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R v Regasa: Female Victim Blaming by Judges - Devan Vercaigne


The case of R v Regasa comes from the Manitoba Court of Queen’s Bench, and it was one that I was quite shocked to read; not because of what happened in the case, but because of the way the trial judge came to his concerning final decision.[1] As you will see, his judgment clearly puts the administration of justice into disrepute, and it is the appellant judge who was able to restore the reputation of the court. It is also of great interest to me because the incident took place right here on the University of Manitoba campus and it involved two students. R v Regasa emphasizes the importance of the appeal process here in Manitoba, but more importantly, it highlights yet another instance of actors within the Manitoban and Canadian justice system victim blaming women complainants. This is often done by judges interpreting a female victim’s innocent conduct and choices to imply that they deserved the crime against them/were asking for it. This is most prominent in cases where women were victims of a crime committed against them by a man, especially cases where women were victims of domestic abuse or sexual assault. Many think this is an old way of thinking, and that certainly in the year 2022, after over a decade of public awareness and outcry surrounding the social justice issues women have faced for years in our society, that instances such as these are no longer an issue. Unfortunately, that assumption is far from correct, and we know this to be true based on past troubling examples from our justice system. For example, the 2011 Justice Robert Dewar controversy from the Manitoba Court of Queen’s Bench where during a sexual assault case, he stated that "sex was in the air" because of the way the victim and her friend chose their outfits for the night, implying that they were asking for it.[2] Another example of this gross misconduct by justice system actors occurred in the same year by a police officer in Toronto who said that if young female students want to avoid sexual assault, they should avoid dressing “like a slut.”[3] Even 6 years later, the problem was still persistent. In 2017, Nahanni Fontaine, MLA for the St. John’s area of Winnipeg, stated in an interview with CBC that “Dangerous and ‘shocking’ comments continue to be made by Manitoba judicial justices of the peace who paint women as the causes rather than victims in domestic and sexual assault cases.”[4] Now with the case of R v Regasa, which was heard in March, 2021, we see that this outdated and inappropriate mindset of victim blaming female complainants still clearly exists. It is true R v Regasa is not a domestic or sexual assault case (although it does contain elements of an early dating-type relationship); however, it highlights the fact that the victim blaming mentality of judges persists even outside of domestic and sexual assault cases and that it is still a current day problem that our justice system has, on several occasions, failed to overcome.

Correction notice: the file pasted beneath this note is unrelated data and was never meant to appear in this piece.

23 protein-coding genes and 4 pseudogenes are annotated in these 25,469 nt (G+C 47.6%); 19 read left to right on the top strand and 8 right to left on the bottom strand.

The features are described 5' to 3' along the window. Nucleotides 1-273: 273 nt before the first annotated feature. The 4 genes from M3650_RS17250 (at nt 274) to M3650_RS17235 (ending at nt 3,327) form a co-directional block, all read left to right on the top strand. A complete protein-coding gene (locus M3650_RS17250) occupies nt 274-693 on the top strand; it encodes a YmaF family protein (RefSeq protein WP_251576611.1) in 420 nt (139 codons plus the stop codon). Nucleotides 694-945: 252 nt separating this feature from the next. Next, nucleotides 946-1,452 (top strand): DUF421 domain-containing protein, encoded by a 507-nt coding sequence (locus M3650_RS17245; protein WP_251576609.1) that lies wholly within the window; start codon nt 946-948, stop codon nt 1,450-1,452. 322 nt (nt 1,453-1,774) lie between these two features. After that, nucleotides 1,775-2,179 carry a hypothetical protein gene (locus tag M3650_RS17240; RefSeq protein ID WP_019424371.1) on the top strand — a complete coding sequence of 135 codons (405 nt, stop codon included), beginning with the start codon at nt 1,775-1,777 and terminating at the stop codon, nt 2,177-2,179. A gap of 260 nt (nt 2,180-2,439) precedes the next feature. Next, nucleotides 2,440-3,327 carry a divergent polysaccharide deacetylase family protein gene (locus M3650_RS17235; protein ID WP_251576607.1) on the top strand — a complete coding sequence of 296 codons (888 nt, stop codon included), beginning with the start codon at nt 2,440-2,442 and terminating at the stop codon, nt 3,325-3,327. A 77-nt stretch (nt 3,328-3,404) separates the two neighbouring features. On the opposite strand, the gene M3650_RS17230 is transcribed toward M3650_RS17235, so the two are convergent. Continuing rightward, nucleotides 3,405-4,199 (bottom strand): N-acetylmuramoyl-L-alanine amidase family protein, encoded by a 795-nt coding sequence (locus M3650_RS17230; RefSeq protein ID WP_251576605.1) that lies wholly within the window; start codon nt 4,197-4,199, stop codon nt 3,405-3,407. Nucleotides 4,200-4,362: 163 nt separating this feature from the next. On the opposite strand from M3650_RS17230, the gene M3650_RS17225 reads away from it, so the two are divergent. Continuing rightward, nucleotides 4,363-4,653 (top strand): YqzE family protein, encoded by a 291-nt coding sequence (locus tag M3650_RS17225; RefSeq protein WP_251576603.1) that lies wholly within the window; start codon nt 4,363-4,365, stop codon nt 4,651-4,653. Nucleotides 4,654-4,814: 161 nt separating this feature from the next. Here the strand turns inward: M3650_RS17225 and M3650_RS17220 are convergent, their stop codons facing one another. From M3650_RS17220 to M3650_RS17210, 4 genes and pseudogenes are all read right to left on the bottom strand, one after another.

The facts of the case are as follows. The complainant and the accused, Regasa, were two nineteen-year-old students who met each other at the University of Manitoba. They first met each other in early September for a coffee date at the engineering building. Afterwards, they exchanged phone numbers. The pair met each other on another occasion, this time at the Starbucks in the University bookstore; however, on this occasion there was a big difference in the behaviour of Regasa. The complainant states that Regasa got really upset with the manner in which she described to him the beverage she was drinking, and he accused her of disrespecting him. She states he became “absolutely livid” with her. In the following weeks, Regasa sent her texts calling her a "bitch" and a "fucking pussy ass." This background information is all important to remember because the incident resulting in the charges against Regasa occurred the next time the two came face to face with one another.

The incident occurred on November 8, 2019, at IQ’s, a popular student bar located on the University of Manitoba campus. The complainant was alone and sitting at a table doing schoolwork when she noticed Regasa walk past her table toward the bar’s exit. She looked at Regasa briefly as he passed. Due to this glance, Regasa became very visibly angry and was shaking. He started directing her to never look at him and to not disrespect him. The complainant calmed Regasa down and suggested he leave, which he then did. Approximately ten minutes later, Regasa returned to the bar and headed straight for the complainant’s table. He started loudly expressing his anger toward her from all their past encounters, and he did this while getting very close to her face. Because she felt vulnerable and scared that she was going to be hurt, the complainant grabbed her things, stood up, and attempted to leave by placing her open palm on Regasa’s chest to create enough separation to move past. Regasa immediately reacted to the complainant’s “push,” and he responded with a full forced closed-fist punch to the complainant’s left eye, which knocked her to the ground. The injuries left the complainant with injuries and headaches which took several weeks to heal. Regasa was charged with assault.

Trial Judge’s Decision: